If you have had trouble with credit in the past, chances are you would benefit greatly from cleaning up your credit report. Saving money on credit cards, mortgage payments and auto loans are just a few of the benefits that you will enjoy by having a higher credit score. But where do you start? If you have found yourself asking this very question, you have found the right article. In the next few paragraphs, I'll provide you with a simple outline to clean up your current credit report in no time.
So why would I want to clean up my credit report?
Although there are several ways to answer that question, it really all comes down to money – the ability to borrow money, save money, spend money and pay back money are all reflected in your credit report. If there are negative items plaguing your current credit records, they are likely preventing you from getting the best interest rates and deals on a wide array of financial services. Your credit score is based on the individual records in your current credit report.
Banks and financial institutions use this score to gauge an individuals propensity to pay back debt. If items on your credit report are causing you to have a low credit score, it is unlikely that you will qualify for the best financing available. In fact, a messy credit report can even prevent you from getting hired at your dream job, as most employers these days check potential employee's credit files.
So how do I clean up my credit report?
First, you'll have to identify the items that are hurting your credit score. Obtain a copy of your credit report to find out exactly what is included in your credit records. Once you have identified the problem areas, you can work to resolve them. A copy of your current credit records can be easily obtained through many different online services, or directly from the credit reporting agencies themselves.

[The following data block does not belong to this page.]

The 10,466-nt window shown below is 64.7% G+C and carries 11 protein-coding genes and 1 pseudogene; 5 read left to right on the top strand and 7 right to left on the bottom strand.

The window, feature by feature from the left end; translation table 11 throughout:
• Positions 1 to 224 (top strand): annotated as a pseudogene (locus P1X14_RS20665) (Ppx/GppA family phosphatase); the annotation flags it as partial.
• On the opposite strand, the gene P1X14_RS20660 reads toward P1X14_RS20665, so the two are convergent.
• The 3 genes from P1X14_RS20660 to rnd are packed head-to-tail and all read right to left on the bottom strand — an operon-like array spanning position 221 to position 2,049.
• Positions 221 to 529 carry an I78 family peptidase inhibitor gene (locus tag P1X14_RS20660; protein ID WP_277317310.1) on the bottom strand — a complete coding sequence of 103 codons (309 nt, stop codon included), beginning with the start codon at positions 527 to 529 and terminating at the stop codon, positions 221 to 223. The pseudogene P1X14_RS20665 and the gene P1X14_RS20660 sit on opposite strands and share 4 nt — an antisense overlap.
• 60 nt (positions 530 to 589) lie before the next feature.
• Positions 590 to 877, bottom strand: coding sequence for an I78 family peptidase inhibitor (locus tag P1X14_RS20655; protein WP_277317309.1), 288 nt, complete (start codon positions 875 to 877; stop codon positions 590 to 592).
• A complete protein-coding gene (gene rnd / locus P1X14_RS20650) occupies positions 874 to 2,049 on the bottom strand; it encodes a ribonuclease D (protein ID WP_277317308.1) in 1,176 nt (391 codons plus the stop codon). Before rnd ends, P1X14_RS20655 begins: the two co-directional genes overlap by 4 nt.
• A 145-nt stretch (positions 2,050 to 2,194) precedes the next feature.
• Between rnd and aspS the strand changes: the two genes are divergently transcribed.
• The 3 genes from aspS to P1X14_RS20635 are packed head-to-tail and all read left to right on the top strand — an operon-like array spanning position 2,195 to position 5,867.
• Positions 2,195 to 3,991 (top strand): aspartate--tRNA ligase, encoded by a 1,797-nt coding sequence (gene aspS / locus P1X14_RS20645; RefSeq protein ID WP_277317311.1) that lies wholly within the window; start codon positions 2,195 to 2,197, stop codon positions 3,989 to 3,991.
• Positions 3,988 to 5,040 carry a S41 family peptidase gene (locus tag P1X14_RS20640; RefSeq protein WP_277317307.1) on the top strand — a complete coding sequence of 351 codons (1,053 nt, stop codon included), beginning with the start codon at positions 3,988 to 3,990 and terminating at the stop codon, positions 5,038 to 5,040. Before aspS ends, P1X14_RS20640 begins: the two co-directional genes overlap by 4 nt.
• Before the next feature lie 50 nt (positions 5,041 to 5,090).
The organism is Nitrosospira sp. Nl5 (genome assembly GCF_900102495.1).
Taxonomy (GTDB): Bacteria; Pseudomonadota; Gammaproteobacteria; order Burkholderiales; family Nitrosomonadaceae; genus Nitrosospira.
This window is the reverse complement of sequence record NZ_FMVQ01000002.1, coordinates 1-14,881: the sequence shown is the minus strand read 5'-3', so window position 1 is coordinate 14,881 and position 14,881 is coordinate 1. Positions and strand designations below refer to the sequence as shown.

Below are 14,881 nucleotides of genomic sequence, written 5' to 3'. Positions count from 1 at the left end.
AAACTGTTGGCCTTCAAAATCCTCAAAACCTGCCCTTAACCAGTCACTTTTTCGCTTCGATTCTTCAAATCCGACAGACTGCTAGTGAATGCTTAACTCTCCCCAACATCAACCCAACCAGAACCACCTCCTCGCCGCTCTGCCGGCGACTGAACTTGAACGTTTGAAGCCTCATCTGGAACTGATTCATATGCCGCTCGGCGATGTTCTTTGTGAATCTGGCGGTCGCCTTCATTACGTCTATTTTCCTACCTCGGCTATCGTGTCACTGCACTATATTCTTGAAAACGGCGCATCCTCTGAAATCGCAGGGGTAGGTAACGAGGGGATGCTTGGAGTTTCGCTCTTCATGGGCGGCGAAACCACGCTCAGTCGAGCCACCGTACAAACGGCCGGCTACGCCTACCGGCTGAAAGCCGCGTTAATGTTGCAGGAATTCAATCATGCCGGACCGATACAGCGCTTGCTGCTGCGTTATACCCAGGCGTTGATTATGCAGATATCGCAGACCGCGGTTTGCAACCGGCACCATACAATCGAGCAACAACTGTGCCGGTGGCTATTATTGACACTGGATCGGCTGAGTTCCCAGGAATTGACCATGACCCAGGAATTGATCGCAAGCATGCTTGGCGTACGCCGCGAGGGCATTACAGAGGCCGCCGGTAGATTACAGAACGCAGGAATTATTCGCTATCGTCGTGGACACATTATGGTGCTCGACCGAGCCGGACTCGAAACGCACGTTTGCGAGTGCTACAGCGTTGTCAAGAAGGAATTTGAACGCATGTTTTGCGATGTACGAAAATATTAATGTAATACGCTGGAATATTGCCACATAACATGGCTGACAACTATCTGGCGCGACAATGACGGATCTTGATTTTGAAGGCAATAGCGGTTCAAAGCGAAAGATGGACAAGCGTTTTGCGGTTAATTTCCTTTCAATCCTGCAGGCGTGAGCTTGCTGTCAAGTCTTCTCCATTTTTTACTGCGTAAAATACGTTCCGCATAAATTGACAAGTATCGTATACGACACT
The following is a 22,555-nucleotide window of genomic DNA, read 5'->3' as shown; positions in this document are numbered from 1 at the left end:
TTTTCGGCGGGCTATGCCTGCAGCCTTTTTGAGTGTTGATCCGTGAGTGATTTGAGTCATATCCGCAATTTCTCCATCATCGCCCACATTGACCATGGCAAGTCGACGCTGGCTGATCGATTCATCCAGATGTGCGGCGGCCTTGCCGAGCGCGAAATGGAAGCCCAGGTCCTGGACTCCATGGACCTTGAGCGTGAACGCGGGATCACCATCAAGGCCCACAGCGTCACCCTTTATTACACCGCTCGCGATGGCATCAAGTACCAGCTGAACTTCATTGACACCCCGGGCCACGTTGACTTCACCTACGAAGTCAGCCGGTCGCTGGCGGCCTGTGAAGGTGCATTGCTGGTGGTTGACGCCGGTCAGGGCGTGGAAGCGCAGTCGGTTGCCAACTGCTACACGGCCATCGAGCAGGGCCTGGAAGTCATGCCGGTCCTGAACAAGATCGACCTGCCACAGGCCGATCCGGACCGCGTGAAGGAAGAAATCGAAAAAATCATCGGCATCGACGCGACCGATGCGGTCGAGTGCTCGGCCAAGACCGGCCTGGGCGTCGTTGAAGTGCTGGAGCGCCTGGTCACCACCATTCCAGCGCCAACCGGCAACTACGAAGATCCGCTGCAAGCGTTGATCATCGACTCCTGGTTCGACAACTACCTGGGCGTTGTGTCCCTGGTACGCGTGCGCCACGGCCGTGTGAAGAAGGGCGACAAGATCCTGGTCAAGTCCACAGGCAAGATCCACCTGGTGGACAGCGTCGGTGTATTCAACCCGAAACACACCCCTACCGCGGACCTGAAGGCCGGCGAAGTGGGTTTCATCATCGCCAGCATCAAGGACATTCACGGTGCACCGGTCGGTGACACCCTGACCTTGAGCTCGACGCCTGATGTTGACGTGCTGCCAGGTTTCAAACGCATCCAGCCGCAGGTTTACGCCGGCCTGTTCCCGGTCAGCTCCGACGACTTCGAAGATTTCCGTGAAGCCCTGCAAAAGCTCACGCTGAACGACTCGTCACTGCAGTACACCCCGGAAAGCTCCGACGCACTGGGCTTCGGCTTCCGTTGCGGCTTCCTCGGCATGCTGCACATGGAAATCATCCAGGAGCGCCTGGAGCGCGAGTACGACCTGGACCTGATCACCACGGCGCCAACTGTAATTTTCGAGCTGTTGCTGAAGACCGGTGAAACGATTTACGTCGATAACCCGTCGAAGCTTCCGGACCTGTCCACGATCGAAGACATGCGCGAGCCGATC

Next, you should work to pay off all outstanding collection accounts and debts. You don't have to settle up all of your credit cards immediately. You should, however, make an effort to pay down your balances to less than 35% of the total available credit line. If you have collection accounts that are unpaid on your current credit records, plan out a schedule to pay them off over a predetermined period of time.
In addition to paying off collection accounts and controlling your debt, you should cease applying for any new lines of credit. If you have lines of credit or credit cards that are less than six months old and are not required for emergencies, you should consider closing these accounts. Be sure to keep your older credit cards and revolving lines of credit, as old accounts with good payment histories have a positive effect on your credit score.
Just like anything else, there's a right way and a wrong way to clean up a credit report. Forget hasty recommendations to just cut up all of your cards and throw them in the trash, as this will work against your efforts to clean up your report. Follow the simple steps outlined in this article and you will see positive results before you know it.